Five How-to’s in Choosing the Best Graphics Card For your Computer

The old days of computing asked us to be content with computers that uttered no sound except the occasional “beep,” printers that made more noise than a cat using a scratching post, and monitors that offered either an orange or a green glow. Fortunately, these days are history, and we may now bask in the glow of our high resolution monitors who offer us life-like images on a daily basis. We no longer squint at some fuzzy displays, but instead enjoy almost seamless animation on many a website.

These images are simply a mass of barely visible dots, also called pixels. At this time, monitors display more than a million pixels, and it is up to the computer to interpret how to allocate these pixels in order to create an identifiable image. This interpretation process takes place on the graphics card. Since these cards may be upgraded, many a user is tempted to look for the latest and the greatest (or costliest) cart out there, but is there a better method for choosing just the right graphics card for the job? The answer is an emphatic “yes” and here are five how-to solutions that will aide you in determining which would be the best graphics card for your computer.

First and foremost, do you really need a graphics card? Let’s say that all you wish to do with your computer is a bit of Internet surfing, some word processing, and perhaps a little bit of e-mail and chat room activity. In this case, all the graphics support you will most likely need can be found on a motherboard with integrated graphics capabilities.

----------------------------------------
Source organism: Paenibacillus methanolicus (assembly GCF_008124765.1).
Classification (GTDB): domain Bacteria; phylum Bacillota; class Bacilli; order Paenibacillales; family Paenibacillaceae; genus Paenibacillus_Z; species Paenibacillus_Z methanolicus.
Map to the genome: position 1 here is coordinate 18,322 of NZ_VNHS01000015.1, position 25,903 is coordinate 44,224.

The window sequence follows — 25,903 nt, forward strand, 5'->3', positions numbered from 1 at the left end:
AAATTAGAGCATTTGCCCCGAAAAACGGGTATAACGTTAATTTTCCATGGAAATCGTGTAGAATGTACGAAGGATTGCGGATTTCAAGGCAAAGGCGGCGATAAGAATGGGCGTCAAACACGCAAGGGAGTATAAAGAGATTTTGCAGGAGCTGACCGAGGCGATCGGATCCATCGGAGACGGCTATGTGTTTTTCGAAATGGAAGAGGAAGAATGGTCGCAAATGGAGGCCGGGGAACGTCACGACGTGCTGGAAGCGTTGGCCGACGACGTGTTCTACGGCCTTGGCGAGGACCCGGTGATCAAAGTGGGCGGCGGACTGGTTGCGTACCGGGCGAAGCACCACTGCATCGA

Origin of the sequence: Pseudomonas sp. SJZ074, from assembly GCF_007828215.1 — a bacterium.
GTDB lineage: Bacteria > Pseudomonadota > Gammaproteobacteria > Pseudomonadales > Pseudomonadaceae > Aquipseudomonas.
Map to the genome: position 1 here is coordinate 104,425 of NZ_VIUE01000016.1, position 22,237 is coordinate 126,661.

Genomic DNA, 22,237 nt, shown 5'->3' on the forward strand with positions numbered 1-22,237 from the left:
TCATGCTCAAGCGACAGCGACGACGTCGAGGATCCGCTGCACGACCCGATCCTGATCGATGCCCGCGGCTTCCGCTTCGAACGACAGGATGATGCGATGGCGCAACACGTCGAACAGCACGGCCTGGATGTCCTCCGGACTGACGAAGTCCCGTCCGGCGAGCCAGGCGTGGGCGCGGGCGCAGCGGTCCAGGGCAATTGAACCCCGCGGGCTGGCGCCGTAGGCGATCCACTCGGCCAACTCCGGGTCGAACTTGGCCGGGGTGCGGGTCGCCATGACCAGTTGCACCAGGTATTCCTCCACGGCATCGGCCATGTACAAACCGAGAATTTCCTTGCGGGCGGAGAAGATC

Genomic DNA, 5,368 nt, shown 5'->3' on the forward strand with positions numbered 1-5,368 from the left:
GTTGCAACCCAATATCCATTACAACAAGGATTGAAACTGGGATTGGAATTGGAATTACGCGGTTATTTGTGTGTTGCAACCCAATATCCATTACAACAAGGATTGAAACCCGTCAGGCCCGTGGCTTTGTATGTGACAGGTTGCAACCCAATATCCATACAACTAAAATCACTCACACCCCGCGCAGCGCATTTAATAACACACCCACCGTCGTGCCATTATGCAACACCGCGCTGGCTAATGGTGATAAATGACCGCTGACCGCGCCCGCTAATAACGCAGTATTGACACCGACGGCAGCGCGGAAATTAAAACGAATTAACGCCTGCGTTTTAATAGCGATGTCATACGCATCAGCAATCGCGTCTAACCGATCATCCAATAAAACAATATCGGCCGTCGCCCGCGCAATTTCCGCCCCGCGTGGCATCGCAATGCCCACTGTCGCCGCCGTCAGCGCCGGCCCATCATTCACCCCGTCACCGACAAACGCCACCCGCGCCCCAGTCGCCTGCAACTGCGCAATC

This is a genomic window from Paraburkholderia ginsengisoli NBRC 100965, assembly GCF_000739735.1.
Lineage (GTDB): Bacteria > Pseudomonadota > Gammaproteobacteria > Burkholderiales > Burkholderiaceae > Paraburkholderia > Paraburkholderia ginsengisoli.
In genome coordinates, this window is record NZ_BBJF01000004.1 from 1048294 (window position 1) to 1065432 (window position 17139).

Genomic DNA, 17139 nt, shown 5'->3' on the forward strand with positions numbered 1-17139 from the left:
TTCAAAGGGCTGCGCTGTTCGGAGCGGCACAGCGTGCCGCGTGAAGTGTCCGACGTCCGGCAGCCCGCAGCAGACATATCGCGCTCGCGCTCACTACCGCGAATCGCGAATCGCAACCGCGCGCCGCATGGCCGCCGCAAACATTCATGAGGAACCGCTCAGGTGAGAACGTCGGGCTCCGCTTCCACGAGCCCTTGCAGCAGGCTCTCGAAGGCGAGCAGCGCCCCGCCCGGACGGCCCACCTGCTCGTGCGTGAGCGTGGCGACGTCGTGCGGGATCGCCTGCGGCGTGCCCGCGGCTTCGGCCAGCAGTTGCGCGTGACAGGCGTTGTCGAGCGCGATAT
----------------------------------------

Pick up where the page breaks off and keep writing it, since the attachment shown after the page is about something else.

If you find that you will indeed need more than your average motherboard can offer, such as those who work with graphic arts or who play a lot of computer games, you will want to look for a card that has a lot of memory as well as a high-speed processor.

Another tool a user may wish to employ is the frame rate measurement which is often a major advertising component for the different graphics cards. Essentially, this rate refers to the measurement of frames per second (FPS) which is nothing more than the rate of complete images a graphics card will display in one second. High end cards will display more than 60 FPS (which is more than twice the amount the human eye can process per second) and thus provide the illusion of animation and animated scrolling.

Those who do a lot of graphic work will not be content with the FPS rating. As anyone who has ever done any 3-D imaging on the computer will be able to tell you, FPS will actually do very little to measure the worth of a graphics card for them. Actually, 3-D images are nothing more than triangles, and graphic cards catering to the graphic artist demographic offer a rating that calculates how quickly the card can calculate the triangles and build the frame image.

One item that concerns everyone is speed. All graphics cards’ speed is directly affected by their hardware. If the clock speed and bit rate are low, then the card will operate much slower than in they were high. Additionally, the pre-existing hardware also plays a vital role. A high-end graphics card cannot make up for an otherwise antiquated computer system, and a low end computer processor or motherboard with counteract the speed of even the fasted graphics card.

It is obvious that upgrading a graphics card is not so simple a task, and bigger is not always better. If you have a somewhat antiquated system, it may be a useless endeavor to only upgrade your graphics card, since your system may very well negate any speed increase your card may be able to offer you. Similarly, if your needs are very simple (in computing terms) then it might not we worthwhile to spend a lot of money on a graphics card that you will not use to its full potential. Thus, it is always wise to know what you will need prior to buying, and to be fully aware of your system’s hardware and software configuration prior to adding a new component to the mix.

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